1555 GMT: Following days of protests, Iraqi Kurdistan Region’s President Massoud Barzani said: "I urge the Parliament to negotiate with other parties and study possibilities for early elections."
1545 GMT: US Secretary of State Hillary Clinton's "Qaddafi must go" speech which includes the "competition with China":
1540 GMT: Libyan rebels reject Venezuelan leader Hugo Chavez's proposal to Qaddafi. Abdul Hafif Goga, the spokesman of the national committee in Benghazi, said: "No one has told us a thing about it and we are not interested anyway. We will never negotiate with him."
1520 GMT: A government fact-finding committee tasked with investigating oppression during recent protests, police snipers shot protesters from tops of buildings in Tahrir Square.
1510 GMT: Qaddafi's son Saif said that the bombing raids on Brega were to scare rebels and not to kill.
1500 GMT: In response to Chavez's proposal, French Foreign Minister Alain Juppe said: "Any mediation that allows Colonel Gaddafi to succeed himself is obviously not welcome."
1455 GMT: According to Al-Jazeera, Germany's foreign minister Guido Westerwelle says foreign military action against Libya would be counterproductive, called for more sanctions against Qaddafi.
1450 GMT: A video clip showing the refugee crisis located between Tunisia and Libya.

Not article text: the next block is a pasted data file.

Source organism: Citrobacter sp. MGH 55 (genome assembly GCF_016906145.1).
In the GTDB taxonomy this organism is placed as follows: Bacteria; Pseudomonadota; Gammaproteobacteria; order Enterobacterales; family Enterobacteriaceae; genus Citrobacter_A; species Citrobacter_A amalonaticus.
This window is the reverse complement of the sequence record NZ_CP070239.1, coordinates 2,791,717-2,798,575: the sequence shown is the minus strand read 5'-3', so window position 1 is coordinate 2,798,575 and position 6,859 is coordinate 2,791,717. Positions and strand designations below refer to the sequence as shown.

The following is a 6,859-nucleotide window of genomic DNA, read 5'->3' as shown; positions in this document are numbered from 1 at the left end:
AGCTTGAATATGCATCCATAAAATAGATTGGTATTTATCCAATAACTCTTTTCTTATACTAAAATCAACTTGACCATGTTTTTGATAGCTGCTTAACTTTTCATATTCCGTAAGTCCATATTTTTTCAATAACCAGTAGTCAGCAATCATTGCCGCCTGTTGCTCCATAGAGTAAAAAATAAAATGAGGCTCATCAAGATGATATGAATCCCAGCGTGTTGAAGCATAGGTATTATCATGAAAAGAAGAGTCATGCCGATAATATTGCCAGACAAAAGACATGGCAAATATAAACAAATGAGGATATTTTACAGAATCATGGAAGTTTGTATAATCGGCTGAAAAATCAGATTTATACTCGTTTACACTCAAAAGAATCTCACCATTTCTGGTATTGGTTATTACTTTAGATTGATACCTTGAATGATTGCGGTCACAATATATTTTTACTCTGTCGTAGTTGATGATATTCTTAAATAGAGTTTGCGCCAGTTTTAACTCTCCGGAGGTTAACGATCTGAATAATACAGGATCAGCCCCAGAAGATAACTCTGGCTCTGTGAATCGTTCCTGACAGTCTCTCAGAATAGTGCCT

1445 GMT: The Washington Post says that at least three powerful air strikes hit demonstrators in Libya this morning. There has been no ground fighting.
It is reported that Brega is under attack from Gaddafi’s forces in its second day.
1440 GMT: Syria has reportedly agreed to allow U.N. nuclear inspectors in April into a plant with possible uranium material.
1430 GMT: Arab League Secretary-General Amr Moussa said: "We have been informed of President Chavez's plan but it is still under consideration."
However, the Venezuelan information minister, Andres Izarra, said: "We can confirm Libya's interest in accepting this proposal, as well as the Arab League's interest."
1420 GMT: European Commissioner for International Cooperation Kristalina Georgieva announced that the organisation will give €30 Million in aid to cope with the refugee crisis taking place in the border areas of Tunisia and Egypt due to the unrest in Libya. She had stated yesterday that the financial aid was increased from 3 million to 10 million euros.
The World Food Program said that it was launching a $38.7 million operation to feed up to 2.7 million people in Tunisia, Egypt and Libya itself.
1410 GMT: After more than six years, an Iraqi government official said that Al-Jazeera can re-open its bureau in Baghdad.